The Wolf is a diverse, interesting character with a strong place in fantasy fiction.
|Researching this week’s newsletter I learned that there is no record of healthy wild wolves ever attacking or killing human beings. Our ancestors’ fear of the wolf has seen almost two million of these creatures killed since Europeans first settled in North America. In contrast to this common perception, Native Americans revere the wolf as a personification of their own treasured values, and consider them teachers rather than enemies. The wolf is a fascinating, mystical character with a well deserved place in the fantasy genre. Perhaps there’s a place for him in your next fantasy story.
Man’s fear of the wolf is the reason for the negative image these animals have received. Historically the wolf has an image of ferocity, cruelty and ravenous hunger. His strength, intelligence (viewed as cunning) and speed were considered abnormal. Eerie. Demonic. The wolf gradually came to symbolise evil and negativity became synonymous with his name. Wolves came to represent Night and Winter, Storm and Stress… and eventually he morphed into a dark, mysterious omen of Death.
Two of the world’s most famous and best loved fantasy stories cast the wolf in a villainous role. C S Lewis’ “Maugrim” is leader of the wolves that serve the White Witch in “The Lion, the Witch and the Wardrobe”. In Tolkien’s “Rings” trilogy the Shire is attacked by wolves during a particularly harsh winter, while a pack of wolves called “Wargs” fight alongside the evil Orcs.
But not all fantasy fiction casts the wolf in a villainous role. Some fantasy writers have developed the wolf’s character in a more realistic way, using its intelligence and devotion to the pack to benefit the heroes in a story. George Martin’s series titled “A Song of Ice and Fire” features the Stark family, who use a wolf in their family crest. When they adopt some wolf cubs, each child learns of a shared link and personality traits to a specific cub. In Jane Curry’s “The Wolves of Aam” the title characters are the heroes in the story, while Robert Jordan’s wolves in his “Wheel of Time” series adhere to a strict code of honour, and are also extremely intelligent. In Lloyd Alexander’s “The Chronicles of Prydain” Brynach and Briavel are wolves working for good – to the extent that they liaise with human beings.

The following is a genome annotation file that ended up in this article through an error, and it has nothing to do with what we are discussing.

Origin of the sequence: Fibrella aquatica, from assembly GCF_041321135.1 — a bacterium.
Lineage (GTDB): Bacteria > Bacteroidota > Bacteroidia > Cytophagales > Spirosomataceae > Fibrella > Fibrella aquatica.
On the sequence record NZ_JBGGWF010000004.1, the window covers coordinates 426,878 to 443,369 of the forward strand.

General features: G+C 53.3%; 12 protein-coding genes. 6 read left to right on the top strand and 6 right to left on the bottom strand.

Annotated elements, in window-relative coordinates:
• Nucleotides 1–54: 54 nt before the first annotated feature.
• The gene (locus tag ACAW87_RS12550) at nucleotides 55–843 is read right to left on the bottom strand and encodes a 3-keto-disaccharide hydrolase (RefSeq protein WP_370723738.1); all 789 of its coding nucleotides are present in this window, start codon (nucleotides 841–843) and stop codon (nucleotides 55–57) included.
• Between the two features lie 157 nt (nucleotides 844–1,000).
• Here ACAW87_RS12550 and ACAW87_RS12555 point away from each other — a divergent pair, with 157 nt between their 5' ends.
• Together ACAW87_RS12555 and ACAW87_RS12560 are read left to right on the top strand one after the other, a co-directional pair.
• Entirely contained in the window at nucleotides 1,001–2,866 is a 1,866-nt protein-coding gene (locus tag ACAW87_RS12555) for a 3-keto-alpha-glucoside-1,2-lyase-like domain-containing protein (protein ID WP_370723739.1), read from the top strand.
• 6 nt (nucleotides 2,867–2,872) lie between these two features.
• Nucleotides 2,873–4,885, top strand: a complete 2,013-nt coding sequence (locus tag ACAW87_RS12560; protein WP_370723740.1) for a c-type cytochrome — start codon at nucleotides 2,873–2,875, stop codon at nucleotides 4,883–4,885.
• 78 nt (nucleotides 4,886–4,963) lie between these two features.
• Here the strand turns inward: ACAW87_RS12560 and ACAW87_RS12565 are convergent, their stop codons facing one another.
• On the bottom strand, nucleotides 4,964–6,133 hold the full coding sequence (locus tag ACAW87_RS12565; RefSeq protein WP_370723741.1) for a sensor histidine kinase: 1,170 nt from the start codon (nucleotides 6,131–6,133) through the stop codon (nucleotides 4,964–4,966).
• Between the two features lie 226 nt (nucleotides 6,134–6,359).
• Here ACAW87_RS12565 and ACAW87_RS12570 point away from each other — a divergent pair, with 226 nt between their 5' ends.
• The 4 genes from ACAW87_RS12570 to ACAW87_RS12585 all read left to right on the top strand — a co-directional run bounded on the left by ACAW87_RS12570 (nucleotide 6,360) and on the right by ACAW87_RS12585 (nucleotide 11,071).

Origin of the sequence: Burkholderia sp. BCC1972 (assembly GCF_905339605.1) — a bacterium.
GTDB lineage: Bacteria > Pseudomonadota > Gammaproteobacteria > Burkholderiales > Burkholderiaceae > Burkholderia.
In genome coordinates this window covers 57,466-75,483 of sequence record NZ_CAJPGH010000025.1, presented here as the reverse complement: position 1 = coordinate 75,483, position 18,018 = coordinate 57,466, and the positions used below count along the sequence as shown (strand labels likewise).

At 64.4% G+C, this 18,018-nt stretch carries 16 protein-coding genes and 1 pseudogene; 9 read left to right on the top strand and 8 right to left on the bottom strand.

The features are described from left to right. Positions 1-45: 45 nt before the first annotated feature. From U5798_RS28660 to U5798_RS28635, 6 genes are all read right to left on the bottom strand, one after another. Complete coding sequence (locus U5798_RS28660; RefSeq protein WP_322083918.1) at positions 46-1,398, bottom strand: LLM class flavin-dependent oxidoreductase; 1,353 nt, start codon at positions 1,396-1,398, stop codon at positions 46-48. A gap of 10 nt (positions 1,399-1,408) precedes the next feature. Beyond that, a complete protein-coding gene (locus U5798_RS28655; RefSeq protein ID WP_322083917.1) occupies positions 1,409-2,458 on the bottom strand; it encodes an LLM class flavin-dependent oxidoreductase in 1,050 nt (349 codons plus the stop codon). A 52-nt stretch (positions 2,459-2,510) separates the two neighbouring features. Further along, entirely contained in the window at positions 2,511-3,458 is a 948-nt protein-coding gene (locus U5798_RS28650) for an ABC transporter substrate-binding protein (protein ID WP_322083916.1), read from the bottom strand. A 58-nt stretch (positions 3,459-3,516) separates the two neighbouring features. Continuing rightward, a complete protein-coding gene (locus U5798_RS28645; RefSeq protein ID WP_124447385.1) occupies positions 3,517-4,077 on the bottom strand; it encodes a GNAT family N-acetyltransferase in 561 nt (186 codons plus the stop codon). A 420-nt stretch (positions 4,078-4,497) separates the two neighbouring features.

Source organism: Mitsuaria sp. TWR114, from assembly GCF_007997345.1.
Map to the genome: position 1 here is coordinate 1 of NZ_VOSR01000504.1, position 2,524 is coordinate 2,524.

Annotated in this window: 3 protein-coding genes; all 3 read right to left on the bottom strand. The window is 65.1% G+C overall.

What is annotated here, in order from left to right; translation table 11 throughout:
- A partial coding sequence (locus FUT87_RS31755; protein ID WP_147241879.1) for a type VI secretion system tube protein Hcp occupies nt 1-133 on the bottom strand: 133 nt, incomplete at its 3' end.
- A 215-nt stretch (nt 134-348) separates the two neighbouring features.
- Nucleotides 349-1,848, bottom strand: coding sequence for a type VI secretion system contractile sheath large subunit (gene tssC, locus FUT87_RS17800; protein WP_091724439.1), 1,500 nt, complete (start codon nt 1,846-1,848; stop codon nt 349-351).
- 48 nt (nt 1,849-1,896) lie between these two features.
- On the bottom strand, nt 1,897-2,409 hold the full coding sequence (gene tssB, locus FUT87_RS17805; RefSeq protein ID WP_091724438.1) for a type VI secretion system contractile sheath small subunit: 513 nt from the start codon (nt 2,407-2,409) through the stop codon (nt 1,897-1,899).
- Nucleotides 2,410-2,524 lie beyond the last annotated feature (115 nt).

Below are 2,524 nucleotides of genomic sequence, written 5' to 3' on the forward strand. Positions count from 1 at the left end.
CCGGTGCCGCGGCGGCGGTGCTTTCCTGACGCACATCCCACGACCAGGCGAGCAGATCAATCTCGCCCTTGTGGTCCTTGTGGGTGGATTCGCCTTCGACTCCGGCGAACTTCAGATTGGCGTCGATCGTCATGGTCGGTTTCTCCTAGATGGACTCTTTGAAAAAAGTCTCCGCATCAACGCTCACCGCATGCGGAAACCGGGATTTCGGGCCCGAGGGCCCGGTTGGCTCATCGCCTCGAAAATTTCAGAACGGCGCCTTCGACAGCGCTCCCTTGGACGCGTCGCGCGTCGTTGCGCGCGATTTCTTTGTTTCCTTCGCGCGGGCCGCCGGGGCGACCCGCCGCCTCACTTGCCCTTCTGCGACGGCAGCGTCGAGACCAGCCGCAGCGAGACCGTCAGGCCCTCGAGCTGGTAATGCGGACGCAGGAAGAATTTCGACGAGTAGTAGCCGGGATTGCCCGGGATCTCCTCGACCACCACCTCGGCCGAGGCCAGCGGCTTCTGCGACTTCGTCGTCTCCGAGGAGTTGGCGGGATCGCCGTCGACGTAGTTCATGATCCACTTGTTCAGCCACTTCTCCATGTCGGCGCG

One of the most famous wolf legends is that of the twins, Romulus and Remus. They were cast into the wild at birth by their uncle, who proceeded to claim the throne for himself. After being suckled by a she-wolf the twins were raised by a peasant couple, Faustulus and Acca Larentia. Ultimately Romulus grew up, overthrew his uncle and founded Rome.
Wolves feature prominently in Nordic mythology. Whenever Odin, head of the gods, went into battle was accompanied by Freki and Geri – two enormous wolves. And the Nordic giantess Hyrrokin rides on an enormous grey wolf. Norse mythology claims the sight of a wolf, accompanied by a raven, means good fortune in battle; so the name “Wolfrafen” or “Wolfram” (meaning “wolf raven”) became a good name for a great and powerful warrior. Other popular Nordic names that seem to acknowledge the strength and power of the wolf include: Beowulf, Berthewolf, Ceowulf, Wulfstan and Wulfred.
The richest and greatest source and inspiration for stories featuring wolves can be found in Native American folklore. Native Americans have learned much from the wolf. During winter Native American people had to journey over frozen streams, rivers and lakes, and they discovered the hard packed ice was less resistant than the snow covering the land. Observing their teacher the wolf they learned the best way to move through heavy snow was to travel in single file, saving time and energy by stepping in the same footprints. The Navajo people consider the wolf the leader of all hunting animals, while Native Americans consider the wolf a skilled, relentless and dependable creature, because wolves hunt in co-operative packs.
Wolves are one of the common sacred spirit animals that also act as a guard. Zuni mythology tells of the animals that guard the cardinal directions; mountain lions protect the north, the Badger the south, the bear guards the west and the wolf takes care of the east. The Nuu-chah-nulth, a tribe on the north western coast, honours the wolf and tell of a connection between the wolf and the killer whale. The story tells of the time a killer whale was beached. Upon its death its spirit transformed itself into a wolf, and this is the rather romantic explanation for the wolf’s black and white markings – similar to the markings of the killer whale.
I shall end this newsletter with a legend featuring the patron saint of animals, Francis of Assisi. A wolf was threatening villagers living in Gubbio in Italy. Saint Francis intervened, and came to an arrangement with the wolf, whereby the villagers would feed the wolf and let him wander through Gubbio without fear of retribution. In turn the wolf agreed he would not harm anyone – man or animal – living in Gubbio. It is said that man sees his own bestial nature in the wolf, and that longing to control the beast within him is the reasoning behind this medieval legend. Because man and wolf share the same instincts for survival, the same bond with their fellowship and the same intelligence this example of compassion for the wolf shows a desire for self-forgiveness.